As 2021 comes to an end there's plenty of gaming to reflect upon. It was a relatively busy year from Nintendo as it kept up momentum for the Switch, which added the OLED model and continues to be a top-seller.
The year started with Nintendo's first-party slate looking relatively quiet, but that was rapidly fixed with a steady flow of releases big and small, with some ports thrown in to fill gaps. All told we were kept busy and there were a few huge releases from the big N, while third-parties also did their bit. There were a few notable big 'uns from Capcom, SEGA and Atlus, as examples, while the eShop continued to serve up a lot of the finest Indie games.
But which were the absolute best games of 2021? You had your say through user reviews, and now Team Nintendo Life will share our picks of the best Switch games of 2021. It wasn't easy — the shortlist we drew up certainly wasn't very short! — but after each nominating our personal top 10s with points assigned, we've whittled down the following ten Switch games that cumulatively represent our absolute favourites the year.
So let's get into it, our team's top 10 Switch games of the year.
If, like us, you've been waiting a significant chunk of your life for a sequel to Pokémon Snap, then you're in luck; New Pokémon Snap has almost everything that made the original special and fleshes it out into a much more elaborate game. This is something you can sink some serious time into and while there are some minor frustrations and pacing issues in the story, playing freely at your own pace is a pure joy. The original has gone down in history possibly as Pokémon's greatest spinoff, and it may have been dethroned.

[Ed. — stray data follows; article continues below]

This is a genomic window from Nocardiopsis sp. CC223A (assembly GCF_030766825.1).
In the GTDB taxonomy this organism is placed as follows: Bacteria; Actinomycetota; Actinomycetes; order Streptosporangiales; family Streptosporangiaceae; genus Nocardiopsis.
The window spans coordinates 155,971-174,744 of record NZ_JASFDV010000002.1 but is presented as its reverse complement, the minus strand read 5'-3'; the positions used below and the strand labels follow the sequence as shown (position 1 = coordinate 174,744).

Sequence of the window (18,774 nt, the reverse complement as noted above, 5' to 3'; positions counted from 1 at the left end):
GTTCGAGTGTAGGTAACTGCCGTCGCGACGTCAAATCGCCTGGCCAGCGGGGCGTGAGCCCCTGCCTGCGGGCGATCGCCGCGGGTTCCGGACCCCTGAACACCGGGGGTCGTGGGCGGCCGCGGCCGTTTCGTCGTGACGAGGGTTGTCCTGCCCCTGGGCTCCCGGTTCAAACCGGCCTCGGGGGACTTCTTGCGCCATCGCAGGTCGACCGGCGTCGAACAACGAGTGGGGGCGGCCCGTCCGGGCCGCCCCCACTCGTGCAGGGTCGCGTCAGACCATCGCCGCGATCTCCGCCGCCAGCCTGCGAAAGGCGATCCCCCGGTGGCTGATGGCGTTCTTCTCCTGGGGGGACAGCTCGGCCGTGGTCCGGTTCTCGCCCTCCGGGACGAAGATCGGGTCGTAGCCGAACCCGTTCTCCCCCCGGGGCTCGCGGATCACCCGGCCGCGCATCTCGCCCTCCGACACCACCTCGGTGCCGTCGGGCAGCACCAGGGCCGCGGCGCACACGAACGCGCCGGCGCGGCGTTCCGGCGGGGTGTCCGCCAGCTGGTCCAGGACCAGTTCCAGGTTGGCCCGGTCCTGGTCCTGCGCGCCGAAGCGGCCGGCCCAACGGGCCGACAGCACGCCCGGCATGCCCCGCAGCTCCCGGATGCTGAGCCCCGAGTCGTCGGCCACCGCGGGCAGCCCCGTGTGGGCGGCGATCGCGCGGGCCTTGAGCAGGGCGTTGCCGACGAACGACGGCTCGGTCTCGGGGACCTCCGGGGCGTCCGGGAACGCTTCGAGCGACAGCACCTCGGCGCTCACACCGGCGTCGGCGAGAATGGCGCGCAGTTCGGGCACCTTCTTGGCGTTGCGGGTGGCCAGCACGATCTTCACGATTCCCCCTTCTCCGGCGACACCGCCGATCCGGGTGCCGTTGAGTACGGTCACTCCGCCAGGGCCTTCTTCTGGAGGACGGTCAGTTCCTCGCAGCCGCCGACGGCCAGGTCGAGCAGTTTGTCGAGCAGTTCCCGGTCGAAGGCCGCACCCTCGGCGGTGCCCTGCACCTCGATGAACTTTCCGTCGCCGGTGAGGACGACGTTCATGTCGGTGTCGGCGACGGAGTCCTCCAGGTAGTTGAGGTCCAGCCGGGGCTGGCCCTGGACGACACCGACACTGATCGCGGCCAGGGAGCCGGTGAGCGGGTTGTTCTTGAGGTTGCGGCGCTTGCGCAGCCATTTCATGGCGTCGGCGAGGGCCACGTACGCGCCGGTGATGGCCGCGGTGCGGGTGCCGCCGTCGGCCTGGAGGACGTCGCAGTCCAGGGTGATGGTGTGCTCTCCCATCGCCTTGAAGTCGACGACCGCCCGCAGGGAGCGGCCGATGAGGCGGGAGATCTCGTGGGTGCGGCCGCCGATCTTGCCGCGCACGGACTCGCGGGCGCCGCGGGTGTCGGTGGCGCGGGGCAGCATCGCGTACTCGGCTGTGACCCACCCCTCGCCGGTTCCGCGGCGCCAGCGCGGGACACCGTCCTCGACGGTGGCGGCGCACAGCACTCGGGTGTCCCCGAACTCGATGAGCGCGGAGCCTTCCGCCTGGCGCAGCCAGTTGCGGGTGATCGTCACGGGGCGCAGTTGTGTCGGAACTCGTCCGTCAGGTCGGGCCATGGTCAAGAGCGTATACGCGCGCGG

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The Girl Who Stands Behind is just as appealing and upgraded as The Missing Heir (which is part of the mandatory purchase in Europe, for example), and we really can't recommend one without the other, although you can play either separately. The story in The Girl Who Stands Behind is creepier, and the characters are more likeable, though they're also a little more forgettable at the same time. You can't go too far wrong with either, and we'd certainly suggest the double bill of Famicom Detective Club murder mysteries; they're must-plays for anyone who loves the genre.
Back in November Animal Crossing: New Horizons got a substantial (and long awaited) update, a lot of which was free. The free content was excellent, but the paid Happy Home Paradise DLC is well worth your investment if you're already a fan of the base game. It integrates brilliant with the core experience and you can spend many, many hours doing your 'work' designing homes and buildings in paradise. It has surprising depth, too, and is too charming for words - just lovely gaming.
Death's Door is a modern classic, utilizing old gameplay ideas in a new setting to make for a short and sweet experience you won’t want to miss. The snappy combat, rewarding exploration and relaxing music will stick with you once you've finished, and while it may not have anything 'new' to offer, Death’s Door delivers a familiar format but with true zest and beautifully refined quality. Acid Nerve crafted an experience that’s absolutely worth your time and money.
Axiom Verge is a remarkably tough act to follow, but Thomas Happ managed to do it again in producing a pitch perfect, excellently paced Metroidvania adventure. Axiom Verge 2 perfectly balances familiar elements that made the original great and trying out new ideas that give the sequel its own identity, and while lovers of the first game may take some time to adjust, everything comes together and makes for a potent experience that no fan of the genre will want to miss out on. The mysterious atmosphere, thrilling pace, and fantastic world design all come together to make for a worthy follow up that stands well on its own.